A Marxist would argue that this is due to the hierarchy in society. As Nora is a bourgeoise and Ms Linde is a proletariat Nora believes that she yields more power and authority over Ms Linde. It is only when she is with Ms Linde that although Ms Linde is patronising Nora she still believes that she posses the power. This is due to Nora’s status. Similar to Ms Linde, Nora has power over Dr Rank, however, this is not due to her language but rather her physical appearance as a woman. When it comes to Nora, her oppression is only not present because of her physical beauty due to being a woman and her social status in society. Nora has power over Dr Rank as she is able to flirt and manipulate him her beauty. Nevertheless, Nora’s language during part 1 and 2 of the play still show her oppression. Some might argue that Nora is seen as oppressing herself through her language as she has internalised her gender role and her place in society. This is shown through the style in which she interacts with the characters in the play and how she manages to adopt childish dictions and mannerisms while she’s communicating. Nora says to Torvald ‘I can’t get anywhere without your help’, which conveys how she has internalised the role of a submissive wife. It also reinforces the notion of society’s belief that women are to be dependent on their husbands. The word “can’t” shows helplessness and desperation and the lack of autonomy that Nora possesses. As she has been oppressed by her husband and society she has made herself believe that in order to be able to survive in the world she requires her husband.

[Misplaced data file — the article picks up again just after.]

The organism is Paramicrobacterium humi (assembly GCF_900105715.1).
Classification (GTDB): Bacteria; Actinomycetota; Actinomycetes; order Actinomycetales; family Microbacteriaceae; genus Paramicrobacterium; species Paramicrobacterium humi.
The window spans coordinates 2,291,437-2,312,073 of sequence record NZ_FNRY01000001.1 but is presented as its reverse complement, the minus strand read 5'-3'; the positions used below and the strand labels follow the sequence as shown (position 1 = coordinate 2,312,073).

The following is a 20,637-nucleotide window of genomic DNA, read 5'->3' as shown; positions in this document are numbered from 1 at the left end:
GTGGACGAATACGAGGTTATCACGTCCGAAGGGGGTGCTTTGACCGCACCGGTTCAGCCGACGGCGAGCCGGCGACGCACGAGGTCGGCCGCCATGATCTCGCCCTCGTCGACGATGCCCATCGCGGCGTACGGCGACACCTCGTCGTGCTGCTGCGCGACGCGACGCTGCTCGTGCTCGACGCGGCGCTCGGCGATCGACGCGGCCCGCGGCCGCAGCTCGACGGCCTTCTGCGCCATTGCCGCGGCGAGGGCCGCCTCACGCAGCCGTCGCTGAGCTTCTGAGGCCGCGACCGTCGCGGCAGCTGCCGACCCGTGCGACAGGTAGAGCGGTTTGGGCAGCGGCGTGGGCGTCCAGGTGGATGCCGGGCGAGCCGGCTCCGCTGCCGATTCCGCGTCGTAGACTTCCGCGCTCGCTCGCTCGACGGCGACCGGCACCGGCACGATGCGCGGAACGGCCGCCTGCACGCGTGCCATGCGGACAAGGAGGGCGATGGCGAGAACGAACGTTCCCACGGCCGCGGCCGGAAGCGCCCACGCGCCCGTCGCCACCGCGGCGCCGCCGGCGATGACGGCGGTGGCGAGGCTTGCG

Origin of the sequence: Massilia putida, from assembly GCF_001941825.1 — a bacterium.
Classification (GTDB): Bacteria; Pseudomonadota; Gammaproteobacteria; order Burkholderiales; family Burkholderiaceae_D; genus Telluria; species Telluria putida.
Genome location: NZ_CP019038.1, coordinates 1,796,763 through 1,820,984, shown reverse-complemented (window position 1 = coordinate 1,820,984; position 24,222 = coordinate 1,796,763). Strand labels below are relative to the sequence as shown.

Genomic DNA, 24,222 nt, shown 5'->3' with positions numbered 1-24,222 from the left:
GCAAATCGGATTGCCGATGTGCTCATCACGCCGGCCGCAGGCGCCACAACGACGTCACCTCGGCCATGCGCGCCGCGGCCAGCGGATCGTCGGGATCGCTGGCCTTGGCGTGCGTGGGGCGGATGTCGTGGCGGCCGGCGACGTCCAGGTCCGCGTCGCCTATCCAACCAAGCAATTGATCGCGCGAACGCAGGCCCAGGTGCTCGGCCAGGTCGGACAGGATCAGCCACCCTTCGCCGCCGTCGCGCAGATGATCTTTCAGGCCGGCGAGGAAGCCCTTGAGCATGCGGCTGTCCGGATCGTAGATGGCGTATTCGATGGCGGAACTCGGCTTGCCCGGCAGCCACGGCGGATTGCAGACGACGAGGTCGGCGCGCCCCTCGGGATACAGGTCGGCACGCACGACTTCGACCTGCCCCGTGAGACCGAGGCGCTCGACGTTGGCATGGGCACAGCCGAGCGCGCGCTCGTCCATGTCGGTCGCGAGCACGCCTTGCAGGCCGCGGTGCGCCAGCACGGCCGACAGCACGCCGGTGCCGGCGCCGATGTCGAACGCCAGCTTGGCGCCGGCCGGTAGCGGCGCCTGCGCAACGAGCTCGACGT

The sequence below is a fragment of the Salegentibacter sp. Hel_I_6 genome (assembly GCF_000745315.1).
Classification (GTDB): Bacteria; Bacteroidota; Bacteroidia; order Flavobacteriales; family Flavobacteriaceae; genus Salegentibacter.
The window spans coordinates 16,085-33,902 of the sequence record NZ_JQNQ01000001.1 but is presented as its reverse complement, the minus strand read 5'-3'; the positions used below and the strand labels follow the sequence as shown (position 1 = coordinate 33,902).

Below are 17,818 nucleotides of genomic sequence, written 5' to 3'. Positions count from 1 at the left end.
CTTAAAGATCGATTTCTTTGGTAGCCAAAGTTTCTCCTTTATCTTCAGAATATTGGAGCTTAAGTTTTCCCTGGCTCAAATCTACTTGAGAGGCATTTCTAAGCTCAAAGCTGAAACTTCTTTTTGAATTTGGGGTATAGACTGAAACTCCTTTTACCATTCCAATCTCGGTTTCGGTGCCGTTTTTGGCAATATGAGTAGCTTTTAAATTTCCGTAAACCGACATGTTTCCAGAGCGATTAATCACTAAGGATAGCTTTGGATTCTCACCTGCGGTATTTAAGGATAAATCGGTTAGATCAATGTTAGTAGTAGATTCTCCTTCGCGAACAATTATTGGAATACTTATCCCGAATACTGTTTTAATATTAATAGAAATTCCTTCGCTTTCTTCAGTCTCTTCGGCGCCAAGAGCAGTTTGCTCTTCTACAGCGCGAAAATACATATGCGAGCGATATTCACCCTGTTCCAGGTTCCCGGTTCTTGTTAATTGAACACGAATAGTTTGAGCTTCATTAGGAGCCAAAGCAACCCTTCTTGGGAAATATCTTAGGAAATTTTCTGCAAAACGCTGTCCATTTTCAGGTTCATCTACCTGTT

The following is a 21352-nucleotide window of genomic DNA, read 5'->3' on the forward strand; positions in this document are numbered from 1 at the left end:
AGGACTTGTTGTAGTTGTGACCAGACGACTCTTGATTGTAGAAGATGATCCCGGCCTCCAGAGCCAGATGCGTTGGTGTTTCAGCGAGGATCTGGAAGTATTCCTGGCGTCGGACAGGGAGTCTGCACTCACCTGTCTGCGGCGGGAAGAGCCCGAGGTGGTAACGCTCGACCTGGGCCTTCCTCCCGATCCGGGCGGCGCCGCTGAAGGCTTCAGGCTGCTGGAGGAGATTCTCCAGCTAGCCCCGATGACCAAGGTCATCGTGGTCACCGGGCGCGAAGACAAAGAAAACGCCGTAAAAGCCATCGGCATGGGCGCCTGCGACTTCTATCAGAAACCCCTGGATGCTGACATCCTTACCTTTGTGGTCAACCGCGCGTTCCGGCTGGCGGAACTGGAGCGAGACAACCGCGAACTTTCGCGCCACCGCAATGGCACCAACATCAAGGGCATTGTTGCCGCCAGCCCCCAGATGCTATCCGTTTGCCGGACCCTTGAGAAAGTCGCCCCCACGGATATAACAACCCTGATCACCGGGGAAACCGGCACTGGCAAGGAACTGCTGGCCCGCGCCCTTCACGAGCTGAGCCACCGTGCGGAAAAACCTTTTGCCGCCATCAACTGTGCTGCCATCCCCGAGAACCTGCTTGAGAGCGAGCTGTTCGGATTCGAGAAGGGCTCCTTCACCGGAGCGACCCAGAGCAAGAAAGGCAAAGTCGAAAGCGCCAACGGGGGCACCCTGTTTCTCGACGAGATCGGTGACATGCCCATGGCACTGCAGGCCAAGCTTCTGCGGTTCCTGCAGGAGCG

At times Nora is also seen speaking in the third person when conversing with Torvald and shows how Nora has begun to degrade as an individual. Due to the expectations of society at the time both men and women are expected to live up the expectations of their gender roles. Micheal Meyer in 1991 stated that “A Doll’s House’s theme is the need of every individual to find out what kind of person he or she really is and strive to become that person”. Ibsen highlights how individuals oppressed by society must break free and discover who they really are. To truly free one’s self from oppression is to be able to discover who one really is. Apart from that, Ibsen also uses written language as a tool of oppression. The play hosts two main documents; a written document with Nora’s forged signature and Krogstad’s letter. Both of these documents symbolises the oppression and entrapment that Nora is going through. The forged signature acts as a catalyst to Nora’s downfall. As she is a woman she is not able to borrow money and her forging the signature of her father is an illegal act that could incriminate her. In the male centred nature of civilisation, rules are created by men for the benefit of men. The contemporary judicial system was particularly male. Nora states that “the law must be very stupid” after Krogstad explains to her that the law does not care about one’s motives. The word “stupid” shows Nora’s criticism demonstrating she is ahead of her time. It is revolutionary that Nora is able to suggest ways in which the law should function. The view on law taking into account motives is not only a radical view but also a very feminist view. Taking motives into account requires feelings of remorse and emotion which are often associated with women. Unfortunately, not many women were involved in making and interpreting the law.